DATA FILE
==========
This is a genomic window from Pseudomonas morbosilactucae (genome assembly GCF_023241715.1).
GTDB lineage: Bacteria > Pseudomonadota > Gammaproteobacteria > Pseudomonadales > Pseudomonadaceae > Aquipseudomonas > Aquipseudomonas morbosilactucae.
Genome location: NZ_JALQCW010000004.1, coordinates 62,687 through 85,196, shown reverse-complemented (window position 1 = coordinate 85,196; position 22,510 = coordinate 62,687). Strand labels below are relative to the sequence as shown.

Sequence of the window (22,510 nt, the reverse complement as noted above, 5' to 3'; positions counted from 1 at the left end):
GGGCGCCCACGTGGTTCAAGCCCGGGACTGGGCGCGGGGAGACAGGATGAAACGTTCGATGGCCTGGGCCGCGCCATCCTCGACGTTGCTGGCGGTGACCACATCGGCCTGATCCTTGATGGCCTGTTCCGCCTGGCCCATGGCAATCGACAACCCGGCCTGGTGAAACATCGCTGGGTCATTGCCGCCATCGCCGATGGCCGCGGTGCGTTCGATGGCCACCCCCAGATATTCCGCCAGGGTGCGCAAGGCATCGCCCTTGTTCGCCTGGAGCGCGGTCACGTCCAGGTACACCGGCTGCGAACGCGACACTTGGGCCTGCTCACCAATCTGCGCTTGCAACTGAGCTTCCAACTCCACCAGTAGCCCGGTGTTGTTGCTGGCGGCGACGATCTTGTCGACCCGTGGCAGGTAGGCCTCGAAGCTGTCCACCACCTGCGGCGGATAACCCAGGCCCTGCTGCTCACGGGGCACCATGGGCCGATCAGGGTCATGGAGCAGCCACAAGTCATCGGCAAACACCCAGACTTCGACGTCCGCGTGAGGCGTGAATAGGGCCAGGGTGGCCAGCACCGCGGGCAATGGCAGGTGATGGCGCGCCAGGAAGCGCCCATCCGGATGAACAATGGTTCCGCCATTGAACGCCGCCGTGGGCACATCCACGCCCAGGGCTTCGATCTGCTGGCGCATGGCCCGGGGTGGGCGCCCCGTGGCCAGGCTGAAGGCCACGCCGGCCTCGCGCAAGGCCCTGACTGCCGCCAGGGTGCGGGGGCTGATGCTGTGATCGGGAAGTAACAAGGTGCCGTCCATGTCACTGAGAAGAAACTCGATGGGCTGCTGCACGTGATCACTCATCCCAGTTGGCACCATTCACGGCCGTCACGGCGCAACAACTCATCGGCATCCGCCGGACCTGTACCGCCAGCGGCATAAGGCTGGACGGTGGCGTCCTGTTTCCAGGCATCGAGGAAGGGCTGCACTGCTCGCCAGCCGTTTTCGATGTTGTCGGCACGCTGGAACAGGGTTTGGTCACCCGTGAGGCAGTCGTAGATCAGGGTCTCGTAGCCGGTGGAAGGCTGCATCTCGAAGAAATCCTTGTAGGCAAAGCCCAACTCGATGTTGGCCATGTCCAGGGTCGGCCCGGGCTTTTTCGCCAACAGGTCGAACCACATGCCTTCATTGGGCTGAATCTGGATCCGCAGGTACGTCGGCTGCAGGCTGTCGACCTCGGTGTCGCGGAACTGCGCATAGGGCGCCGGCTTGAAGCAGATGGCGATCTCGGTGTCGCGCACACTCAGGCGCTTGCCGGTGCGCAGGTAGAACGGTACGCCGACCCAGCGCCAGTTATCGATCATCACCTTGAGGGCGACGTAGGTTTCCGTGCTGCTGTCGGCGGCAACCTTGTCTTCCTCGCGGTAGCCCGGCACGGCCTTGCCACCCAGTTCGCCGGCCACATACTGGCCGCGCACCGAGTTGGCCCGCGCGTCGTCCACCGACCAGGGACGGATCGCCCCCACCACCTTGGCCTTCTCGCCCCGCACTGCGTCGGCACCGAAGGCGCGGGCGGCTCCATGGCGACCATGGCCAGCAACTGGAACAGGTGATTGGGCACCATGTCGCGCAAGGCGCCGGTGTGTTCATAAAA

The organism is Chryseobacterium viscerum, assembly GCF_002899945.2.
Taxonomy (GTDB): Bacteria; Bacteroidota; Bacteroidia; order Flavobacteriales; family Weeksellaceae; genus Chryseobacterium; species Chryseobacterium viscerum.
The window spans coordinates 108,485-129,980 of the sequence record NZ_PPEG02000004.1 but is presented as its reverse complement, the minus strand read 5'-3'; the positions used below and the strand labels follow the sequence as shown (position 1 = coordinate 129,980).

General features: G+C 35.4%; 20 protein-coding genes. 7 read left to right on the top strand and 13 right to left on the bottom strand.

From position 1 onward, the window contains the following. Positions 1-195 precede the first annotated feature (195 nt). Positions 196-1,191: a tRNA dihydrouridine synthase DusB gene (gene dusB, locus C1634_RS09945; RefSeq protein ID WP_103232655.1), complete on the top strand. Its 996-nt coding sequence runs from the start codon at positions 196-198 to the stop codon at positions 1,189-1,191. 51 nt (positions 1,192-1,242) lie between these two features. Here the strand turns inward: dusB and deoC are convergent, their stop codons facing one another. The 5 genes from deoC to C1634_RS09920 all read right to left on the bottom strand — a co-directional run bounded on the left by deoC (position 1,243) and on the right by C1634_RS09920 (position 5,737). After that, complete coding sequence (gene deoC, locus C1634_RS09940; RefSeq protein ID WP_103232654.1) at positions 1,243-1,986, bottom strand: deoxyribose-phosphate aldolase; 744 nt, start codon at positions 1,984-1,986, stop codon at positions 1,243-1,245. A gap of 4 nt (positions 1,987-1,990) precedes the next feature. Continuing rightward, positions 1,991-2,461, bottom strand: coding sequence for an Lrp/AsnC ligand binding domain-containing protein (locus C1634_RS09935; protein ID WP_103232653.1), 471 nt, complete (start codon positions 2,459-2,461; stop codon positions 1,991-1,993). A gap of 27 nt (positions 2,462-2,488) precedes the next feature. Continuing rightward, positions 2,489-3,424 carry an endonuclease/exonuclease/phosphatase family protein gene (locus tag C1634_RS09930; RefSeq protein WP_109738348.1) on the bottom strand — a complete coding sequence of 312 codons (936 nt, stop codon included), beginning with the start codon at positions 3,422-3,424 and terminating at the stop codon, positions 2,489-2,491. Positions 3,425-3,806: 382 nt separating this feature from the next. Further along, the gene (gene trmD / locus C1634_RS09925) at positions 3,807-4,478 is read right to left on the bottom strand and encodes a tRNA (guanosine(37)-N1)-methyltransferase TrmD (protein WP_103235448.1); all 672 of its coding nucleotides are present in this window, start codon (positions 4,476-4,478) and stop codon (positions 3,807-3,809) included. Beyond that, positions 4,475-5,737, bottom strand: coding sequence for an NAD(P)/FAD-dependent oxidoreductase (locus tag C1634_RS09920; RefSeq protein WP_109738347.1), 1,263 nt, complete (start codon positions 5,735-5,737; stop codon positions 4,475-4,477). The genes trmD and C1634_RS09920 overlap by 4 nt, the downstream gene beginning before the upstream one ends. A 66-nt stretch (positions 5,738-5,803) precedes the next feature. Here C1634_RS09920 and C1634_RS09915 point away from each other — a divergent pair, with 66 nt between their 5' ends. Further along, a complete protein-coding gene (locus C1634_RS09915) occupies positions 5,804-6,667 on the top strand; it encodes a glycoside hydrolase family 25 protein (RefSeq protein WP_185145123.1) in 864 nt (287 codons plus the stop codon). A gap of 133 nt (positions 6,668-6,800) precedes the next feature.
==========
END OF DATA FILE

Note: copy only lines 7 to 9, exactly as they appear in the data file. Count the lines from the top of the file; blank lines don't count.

Taxonomy (GTDB): Bacteria; Bacteroidota; Bacteroidia; order Flavobacteriales; family Weeksellaceae; genus Chryseobacterium; species Chryseobacterium viscerum.
The window spans coordinates 108,485-129,980 of the sequence record NZ_PPEG02000004.1 but is presented as its reverse complement, the minus strand read 5'-3'; the positions used below and the strand labels follow the sequence as shown (position 1 = coordinate 129,980).

General features: G+C 35.4%; 20 protein-coding genes. 7 read left to right on the top strand and 13 right to left on the bottom strand.